Not only could wild horses not keep Philip Nolan away from Texas in the 1790s, they were the reason he kept coming back and the reason he died here. Other more nefarious motives have been suggested as the real reasons for his Texas expeditions, but we believe now that Philip Nolan was here for the horses.
Nolan was born in Ireland and came to the U.S. when he was 17. He was a protégé of Gen. James Wilkinson of Kentucky, who was a friend of Thomas Jefferson and an associate of Aaron Burr, a man who tainted history's perception of almost everyone who knew him. Nolan represented Wilkinson's business interests in New Orleans, where the Irish lad first heard stories of the vast numbers of horses running wild and unbridled in the western province of Texas.
In 1792, with Wilkinson's help, Nolan, barely 20 years old, received a passport from the governor of Louisiana for a trading expedition in Texas. It didn't go as planned — his trade goods were confiscated — but he spent two years living with the Wichita and Comanche tribes where he must have learned a considerable amount about horses. The Comanches had reinvented themselves with the introduction of horses into their culture and used the animals to their advantage more than any tribe in history.
Nolan said he found “the savage life ... less pleasing in practice than speculation.”
Spanish authorities hailed Nolan as having “risen from the dead” when he returned from that first expedition, not only alive but with 50 wild horses. The next time he went to Texas he came back with 250 more horses and took several of them up the Natchez Trace to sell in Frankfort, Ky. A new economy was slowly taking shape.
The next time Nolan went to Texas he brought back more than a thousand horses and sold them in Natchitoches, New Orleans and Kentucky. This is about the time that Thomas Jefferson, who probably heard of Nolan's exploits from Wilkinson, began thinking seriously about the concept and reality of wild horses. The only horses he and his fellow easterners knew of were thoroughly domesticated. Jefferson wanted a chance to record “the only moment in the age of the world” when the horse could be studied “in its wild state.”
The soon-to-be third president sent a letter asking Nolan to visit him at Monticello and also to bring one of the pretty western horses with him. Nolan got as far as Kentucky where, for reasons unknown, he turned around. Later that same year he made a fourth expedition to Texas, this time without a passport from the Spanish government, which now viewed Nolan with increasing suspicion and hostility.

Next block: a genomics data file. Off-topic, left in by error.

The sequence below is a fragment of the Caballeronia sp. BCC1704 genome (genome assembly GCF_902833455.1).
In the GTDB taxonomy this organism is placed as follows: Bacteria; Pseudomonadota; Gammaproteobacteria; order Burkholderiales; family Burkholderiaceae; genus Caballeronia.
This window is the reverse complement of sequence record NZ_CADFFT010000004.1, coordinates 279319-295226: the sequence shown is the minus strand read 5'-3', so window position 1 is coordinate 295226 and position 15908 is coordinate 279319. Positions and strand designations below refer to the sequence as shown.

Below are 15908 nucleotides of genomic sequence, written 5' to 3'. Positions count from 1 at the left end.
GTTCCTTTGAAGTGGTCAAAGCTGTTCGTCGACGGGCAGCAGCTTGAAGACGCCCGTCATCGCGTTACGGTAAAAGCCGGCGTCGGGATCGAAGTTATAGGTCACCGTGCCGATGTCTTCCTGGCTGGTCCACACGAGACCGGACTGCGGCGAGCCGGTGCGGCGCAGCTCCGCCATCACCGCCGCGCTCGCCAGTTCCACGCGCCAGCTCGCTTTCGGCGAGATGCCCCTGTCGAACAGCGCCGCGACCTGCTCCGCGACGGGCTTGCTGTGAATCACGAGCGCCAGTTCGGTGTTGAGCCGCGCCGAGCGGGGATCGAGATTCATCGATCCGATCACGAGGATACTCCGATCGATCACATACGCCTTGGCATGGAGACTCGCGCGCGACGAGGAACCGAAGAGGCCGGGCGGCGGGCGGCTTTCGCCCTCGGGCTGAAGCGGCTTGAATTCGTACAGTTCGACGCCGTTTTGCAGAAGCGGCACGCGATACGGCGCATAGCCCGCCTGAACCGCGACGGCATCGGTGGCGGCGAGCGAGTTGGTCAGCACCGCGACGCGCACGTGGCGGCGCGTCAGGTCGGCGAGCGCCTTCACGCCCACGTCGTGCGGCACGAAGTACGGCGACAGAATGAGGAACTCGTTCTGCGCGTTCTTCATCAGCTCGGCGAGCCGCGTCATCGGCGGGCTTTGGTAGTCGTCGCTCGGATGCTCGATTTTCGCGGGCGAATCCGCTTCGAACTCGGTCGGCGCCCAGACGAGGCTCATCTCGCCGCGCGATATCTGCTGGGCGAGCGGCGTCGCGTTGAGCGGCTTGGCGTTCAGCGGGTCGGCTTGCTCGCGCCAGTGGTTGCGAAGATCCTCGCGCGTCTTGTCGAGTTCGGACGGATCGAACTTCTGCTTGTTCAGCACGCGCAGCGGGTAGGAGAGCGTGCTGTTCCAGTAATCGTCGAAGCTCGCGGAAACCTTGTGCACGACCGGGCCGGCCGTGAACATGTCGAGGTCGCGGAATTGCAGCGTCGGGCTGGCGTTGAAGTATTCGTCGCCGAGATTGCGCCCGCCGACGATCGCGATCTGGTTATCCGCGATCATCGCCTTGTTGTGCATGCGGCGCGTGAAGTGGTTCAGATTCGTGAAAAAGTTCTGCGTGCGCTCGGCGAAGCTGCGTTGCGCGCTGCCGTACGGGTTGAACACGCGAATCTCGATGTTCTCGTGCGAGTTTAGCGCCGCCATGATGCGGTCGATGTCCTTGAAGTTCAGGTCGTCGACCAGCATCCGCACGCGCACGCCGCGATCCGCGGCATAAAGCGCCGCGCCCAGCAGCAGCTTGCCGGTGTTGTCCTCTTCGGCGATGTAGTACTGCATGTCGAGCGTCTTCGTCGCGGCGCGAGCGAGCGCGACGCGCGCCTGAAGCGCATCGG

The Governor of Natchez, Manuel Gayoso de Lemos, wrote to the viceroy of Mexico that foreigners like Nolan were working to turn the Texas Indians against Spanish rule. The Spanish also looked askance at Nolan when he returned from a mapping expedition in the company of Andrew Ellicott, boundary commissioner for the United States.
Without the official protection of the Spanish government, Nolan took 21 well-armed men with him on his final expedition in 1800. It wasn't enough. Nolan was killed in March of 1801 by Spanish soldiers who attacked the expedition after they refused to surrender; he was the only member of the expedition to die in the attack. Seven of Nolan's men escaped; the rest were captured and imprisoned.
Because of his association with Wilkinson and Wilkinson's association with Burr, it's been widely speculated that Nolan was part of Burr's scheme to claim much of the west in his own name, or at least under his own rule. Most historians today feel that's not true; he was there for the horses. And the money.
Wild horses continued to roam the West in great numbers for more than a century, but Nolan, the original Mustanger, has been treated by history mostly as a footnote or as a subject of speculation. His name also became associated with a well-known work of fiction, “The Man Without a Country,” by Edward Everett Hale. Hale had intended to make his fictional character Philip Nolan's brother, but misremembering the real Nolan's name as "Nathaniel", named his character "Philip." Hale later wrote a piece called “The Real Philip Nolan” to clear up any confusion about which Philip Nolan was real and which one was not.
There may be more poetry than truth in casting the real Philip Nolan as a man without a country — he seems to have been loyal to any flag that protected him — but the place he no doubt claimed as his heart's country was the horse country of Texas.